Taiwanese independent politician Chao Cheng-yu raised the question at the Oct. 17 meeting of the Legislative Yuan: “The government has been seizing more and more drugs, but where do they come from?”
The answer, for the most part, is China, according to Interior Minister Hsu Kuo-yung.
The Internal Affairs Committee of the Republic of China Legislative Yuan invited Hsu; Director General of National Police Agency Chen Ja-chin; as well as officials from the ministries of justice, health and welfare, and education for a discussion of the government’s anti-drug efforts. The Republic of China (ROC) is the official name for Taiwan.
Chao said that last month, police in Thailand seized 355 kilograms (about 783 pounds) of amphetamines in operations that involved Taiwanese smugglers. On Oct. 16, Taiwanese gangs were caught helping smuggle 90 kilos of methamphetamine to South Korea. It was at this point that Chao then asked his question.
According to Hsu, 70 percent of illicit drugs came from China, necessitating further investigation and a zero-tolerance policy. A significant amount of the rest is produced in Southeast Asia, while very little is produced in Taiwan itself, he said.
As of the end of June, 2,757.2 kilograms out of 3,601.9 kilograms of drugs—about 77 percent—confiscated in Taiwan were from mainland China and Hong Kong. Hsu stressed that the drugs confiscated by Thai police last month weren’t Taiwanese in origin, but were from Thailand, and had been discovered with cooperation from ROC authorities.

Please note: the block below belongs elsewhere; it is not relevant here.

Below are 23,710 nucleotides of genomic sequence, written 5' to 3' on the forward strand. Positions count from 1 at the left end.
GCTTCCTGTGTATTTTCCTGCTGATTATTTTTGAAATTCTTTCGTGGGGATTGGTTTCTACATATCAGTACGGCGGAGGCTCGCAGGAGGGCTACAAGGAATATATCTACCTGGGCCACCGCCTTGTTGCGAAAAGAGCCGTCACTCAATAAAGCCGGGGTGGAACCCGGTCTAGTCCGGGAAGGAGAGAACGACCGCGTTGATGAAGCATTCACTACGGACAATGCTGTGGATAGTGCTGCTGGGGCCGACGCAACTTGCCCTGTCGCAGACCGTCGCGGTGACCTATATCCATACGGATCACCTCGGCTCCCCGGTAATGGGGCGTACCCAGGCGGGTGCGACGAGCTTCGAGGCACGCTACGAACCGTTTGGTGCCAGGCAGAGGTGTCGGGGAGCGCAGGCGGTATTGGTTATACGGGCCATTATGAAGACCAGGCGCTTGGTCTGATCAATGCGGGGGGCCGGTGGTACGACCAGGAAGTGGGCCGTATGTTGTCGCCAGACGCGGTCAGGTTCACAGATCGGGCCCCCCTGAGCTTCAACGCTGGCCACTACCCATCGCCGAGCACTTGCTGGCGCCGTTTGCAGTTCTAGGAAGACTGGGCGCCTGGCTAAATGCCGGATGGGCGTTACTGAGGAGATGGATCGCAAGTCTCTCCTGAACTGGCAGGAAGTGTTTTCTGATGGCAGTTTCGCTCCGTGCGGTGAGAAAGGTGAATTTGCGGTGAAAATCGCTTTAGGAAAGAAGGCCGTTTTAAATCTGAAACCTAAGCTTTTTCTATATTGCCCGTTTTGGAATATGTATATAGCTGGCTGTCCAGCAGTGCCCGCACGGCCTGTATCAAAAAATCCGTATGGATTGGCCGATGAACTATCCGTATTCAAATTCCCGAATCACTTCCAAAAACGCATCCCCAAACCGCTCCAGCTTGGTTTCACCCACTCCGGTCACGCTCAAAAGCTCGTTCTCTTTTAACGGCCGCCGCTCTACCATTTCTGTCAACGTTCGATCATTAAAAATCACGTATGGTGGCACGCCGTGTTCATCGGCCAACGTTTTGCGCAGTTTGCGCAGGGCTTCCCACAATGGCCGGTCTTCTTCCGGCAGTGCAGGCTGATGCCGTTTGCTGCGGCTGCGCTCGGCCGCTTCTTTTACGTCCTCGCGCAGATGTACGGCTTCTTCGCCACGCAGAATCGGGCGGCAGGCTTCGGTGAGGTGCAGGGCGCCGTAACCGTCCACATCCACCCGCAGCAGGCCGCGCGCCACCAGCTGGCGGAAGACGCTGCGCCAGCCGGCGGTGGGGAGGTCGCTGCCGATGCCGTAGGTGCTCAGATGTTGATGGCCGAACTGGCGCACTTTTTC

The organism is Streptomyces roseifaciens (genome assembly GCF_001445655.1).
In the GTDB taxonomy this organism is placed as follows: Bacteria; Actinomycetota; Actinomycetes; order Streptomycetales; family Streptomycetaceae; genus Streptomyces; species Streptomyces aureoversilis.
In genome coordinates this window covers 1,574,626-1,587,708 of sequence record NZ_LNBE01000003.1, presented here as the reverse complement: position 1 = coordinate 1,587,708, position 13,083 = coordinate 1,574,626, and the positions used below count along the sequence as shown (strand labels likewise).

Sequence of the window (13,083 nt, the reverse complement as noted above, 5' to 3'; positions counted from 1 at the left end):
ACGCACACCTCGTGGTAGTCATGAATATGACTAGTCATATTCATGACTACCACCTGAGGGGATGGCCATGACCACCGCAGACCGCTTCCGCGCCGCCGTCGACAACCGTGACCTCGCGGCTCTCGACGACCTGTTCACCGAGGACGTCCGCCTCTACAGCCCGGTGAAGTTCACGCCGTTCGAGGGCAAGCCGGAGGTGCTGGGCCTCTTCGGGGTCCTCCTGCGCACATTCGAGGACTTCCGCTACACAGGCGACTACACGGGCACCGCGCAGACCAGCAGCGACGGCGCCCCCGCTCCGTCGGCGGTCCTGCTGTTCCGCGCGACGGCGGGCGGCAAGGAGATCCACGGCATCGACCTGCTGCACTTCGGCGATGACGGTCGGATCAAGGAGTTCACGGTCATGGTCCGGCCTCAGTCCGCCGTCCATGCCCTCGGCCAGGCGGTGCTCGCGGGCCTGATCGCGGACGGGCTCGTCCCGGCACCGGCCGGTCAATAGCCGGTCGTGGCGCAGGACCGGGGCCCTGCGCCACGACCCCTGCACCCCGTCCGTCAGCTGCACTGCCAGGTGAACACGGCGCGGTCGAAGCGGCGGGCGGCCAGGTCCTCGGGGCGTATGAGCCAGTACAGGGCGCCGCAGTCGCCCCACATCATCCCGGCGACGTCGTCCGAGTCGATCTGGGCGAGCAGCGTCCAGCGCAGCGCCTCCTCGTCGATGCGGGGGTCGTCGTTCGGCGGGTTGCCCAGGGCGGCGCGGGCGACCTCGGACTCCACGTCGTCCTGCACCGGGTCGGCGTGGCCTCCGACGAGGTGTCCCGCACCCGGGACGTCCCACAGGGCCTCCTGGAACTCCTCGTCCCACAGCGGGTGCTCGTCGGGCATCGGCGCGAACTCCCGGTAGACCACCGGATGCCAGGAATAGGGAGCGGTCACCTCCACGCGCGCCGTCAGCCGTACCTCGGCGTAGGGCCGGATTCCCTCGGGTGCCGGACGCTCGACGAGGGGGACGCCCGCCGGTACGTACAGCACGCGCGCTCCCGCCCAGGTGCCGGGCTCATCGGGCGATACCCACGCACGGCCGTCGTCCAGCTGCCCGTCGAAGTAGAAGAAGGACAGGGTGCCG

Officials said the 355 kilograms of Thai amphetamines were seized Sept. 26 in a rental house in Pattaya in Thailand; the suspect in charge of delivering the drugs, a man surnamed Jiang, is a Taiwanese. The drugs, which originated in the Golden Triangle of Myanmar, were hidden in Chinese tea bags labeled “Guanyin King” for transport in bundles to the rental property.
The 90-kg methamphetamine seizure by South Korean authorities was the largest single amount of the drug confiscated in that country, with a street value estimated in the hundreds of millions of dollars, according to South Korea’s Yonhap News Agency. Three Taiwanese were arrested in connection to the seizure. South Korean police believe the Taiwan Bamboo Union Gang and the Japanese Inagawa-kai crime syndicate were involved.
Mainland China is one of the world’s biggest producers of drugs, including the deadly synthetic opioid fentanyl, targeted by the U.S. Senate in recent regulations.
According to the Associated Press, “five of the six online fentanyl vendors investigated in a new Senate report are based in China. The sellers sent hundreds of packages to more than 300 sources in the U.S. by way of the U.S. Postal Service (USPS).”
U.S. President Donald Trump issued a statement on Twitter, saying that fentanyl “comes pouring into the U.S. Postal System from China. We can, and must, END THIS NOW! The Senate should pass the STOP ACT – and firmly STOP this poison from killing our children and destroying our country. No more delay!”
In Taiwan, Chao called upon the ROC government to take effective measures against drug smuggling and the gangs that facilitate it.